Mary Benson's biography of Nelson Mandela, "Nelson Mandela: The Man and the Movement," is a detailed look at the revolutionary's life, politics, influence and relationships. Through this book, we see Nelson Mandela as one of the most significant figures in the 20th century, for his policies regarding apartheid have greatly shaped not only his home country of South Africa, but Africa as a whole.
Benson describes Mandela's early life as being rich with African tribal roots. His father was a chief of a village, part of the Thembu tribe. Mandela grew up under the oppression of apartheid, but his time seeing tribal law as a young man taught him a lot about the importance of leadership and government. However, he did rebel against some of the tribal customs, such as an arranged marriage, as he sought out his own way in his education and his politics.
African National Congress
In 1942, Mandela received his law degree from the University of South Africa. Two years later, he joined the African National Congress (ANC), which is a South African political party. Though Mandela was one of its most radical members, the ANC worked for supporting equal rights for blacks in South Africa. Mandela became president of the ANC in 1951 and was jailed in 1952 for protests. From that time on, Mandela viewed non-violent protest as ineffective in changing the policies surrounding apartheid.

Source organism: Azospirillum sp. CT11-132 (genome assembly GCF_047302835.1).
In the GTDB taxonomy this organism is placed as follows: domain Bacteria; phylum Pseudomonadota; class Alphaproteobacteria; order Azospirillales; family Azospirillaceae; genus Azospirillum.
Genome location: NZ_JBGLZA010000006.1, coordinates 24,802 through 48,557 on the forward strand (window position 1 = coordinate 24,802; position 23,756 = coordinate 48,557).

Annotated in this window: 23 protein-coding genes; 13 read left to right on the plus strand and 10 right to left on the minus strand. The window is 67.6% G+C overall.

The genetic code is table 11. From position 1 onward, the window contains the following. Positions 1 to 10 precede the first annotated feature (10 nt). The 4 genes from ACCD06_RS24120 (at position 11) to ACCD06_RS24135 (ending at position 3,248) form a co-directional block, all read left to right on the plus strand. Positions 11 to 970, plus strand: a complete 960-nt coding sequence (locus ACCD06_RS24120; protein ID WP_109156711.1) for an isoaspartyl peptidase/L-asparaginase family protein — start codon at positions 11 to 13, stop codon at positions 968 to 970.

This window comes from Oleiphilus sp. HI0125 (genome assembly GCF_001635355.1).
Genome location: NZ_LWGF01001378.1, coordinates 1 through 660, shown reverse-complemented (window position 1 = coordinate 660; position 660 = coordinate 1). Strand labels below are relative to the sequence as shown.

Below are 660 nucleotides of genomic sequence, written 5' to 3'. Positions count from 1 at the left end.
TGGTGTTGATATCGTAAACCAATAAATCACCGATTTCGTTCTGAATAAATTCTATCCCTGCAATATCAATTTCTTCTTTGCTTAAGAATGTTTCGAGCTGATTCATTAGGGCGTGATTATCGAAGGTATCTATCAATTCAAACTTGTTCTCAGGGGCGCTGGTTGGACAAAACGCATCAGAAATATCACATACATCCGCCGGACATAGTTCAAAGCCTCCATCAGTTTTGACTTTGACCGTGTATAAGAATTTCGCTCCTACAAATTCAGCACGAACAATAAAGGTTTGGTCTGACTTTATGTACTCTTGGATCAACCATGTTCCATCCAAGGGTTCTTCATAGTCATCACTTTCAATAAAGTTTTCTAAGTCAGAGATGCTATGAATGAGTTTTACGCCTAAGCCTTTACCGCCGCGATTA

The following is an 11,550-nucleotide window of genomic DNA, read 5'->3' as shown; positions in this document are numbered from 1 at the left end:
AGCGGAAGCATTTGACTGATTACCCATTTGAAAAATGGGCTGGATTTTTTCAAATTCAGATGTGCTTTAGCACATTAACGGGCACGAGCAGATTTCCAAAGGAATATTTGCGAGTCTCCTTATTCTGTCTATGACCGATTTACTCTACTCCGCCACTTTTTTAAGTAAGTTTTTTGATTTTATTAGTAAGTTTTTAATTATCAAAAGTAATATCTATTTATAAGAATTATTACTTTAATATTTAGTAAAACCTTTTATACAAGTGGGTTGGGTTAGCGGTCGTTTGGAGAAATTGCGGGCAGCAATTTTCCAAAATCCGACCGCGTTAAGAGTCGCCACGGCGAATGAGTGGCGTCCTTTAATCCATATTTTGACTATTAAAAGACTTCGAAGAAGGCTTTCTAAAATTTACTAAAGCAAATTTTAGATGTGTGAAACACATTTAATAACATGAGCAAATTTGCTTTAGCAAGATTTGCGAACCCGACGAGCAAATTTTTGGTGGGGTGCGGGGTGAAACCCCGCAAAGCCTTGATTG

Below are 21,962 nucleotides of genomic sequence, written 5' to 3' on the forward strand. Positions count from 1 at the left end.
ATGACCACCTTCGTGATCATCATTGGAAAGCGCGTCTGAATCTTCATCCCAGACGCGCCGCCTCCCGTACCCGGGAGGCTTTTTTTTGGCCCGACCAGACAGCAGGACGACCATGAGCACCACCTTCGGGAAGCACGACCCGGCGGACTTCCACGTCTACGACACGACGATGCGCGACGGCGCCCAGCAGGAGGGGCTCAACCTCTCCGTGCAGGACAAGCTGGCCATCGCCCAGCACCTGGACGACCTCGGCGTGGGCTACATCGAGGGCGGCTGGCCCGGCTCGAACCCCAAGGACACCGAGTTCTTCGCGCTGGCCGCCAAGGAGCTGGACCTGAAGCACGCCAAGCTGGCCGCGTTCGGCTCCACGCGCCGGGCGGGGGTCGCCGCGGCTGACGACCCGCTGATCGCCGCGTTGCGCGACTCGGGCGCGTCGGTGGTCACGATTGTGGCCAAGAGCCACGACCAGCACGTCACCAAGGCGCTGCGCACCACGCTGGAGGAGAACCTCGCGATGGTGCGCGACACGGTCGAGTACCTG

Benson chronicles Mandela's revolutionary years during the 1950s and 1960s. In the early 1960s, Mandela was given a life sentence for high treason charges. He spent 27 years in jail and became a national and international symbol of resistance against the evils of apartheid, even in his quiet and patient suffering. Benson also describes how Mandela aided in the freedom of his fellow prisoners by his negotiations with the South African government.
Freedom and Presidency
Mandela was released from prison in 1990 and one year later, he once again became president of the ANC. Because of his work, a democratic government was formed, and in 1994 the first free election was held. Mandela was elected president. Benson's biography ends with Mandela's inauguration, which was a significant and poignant moment for South Africa, Africa in general and, ultimately, the world.
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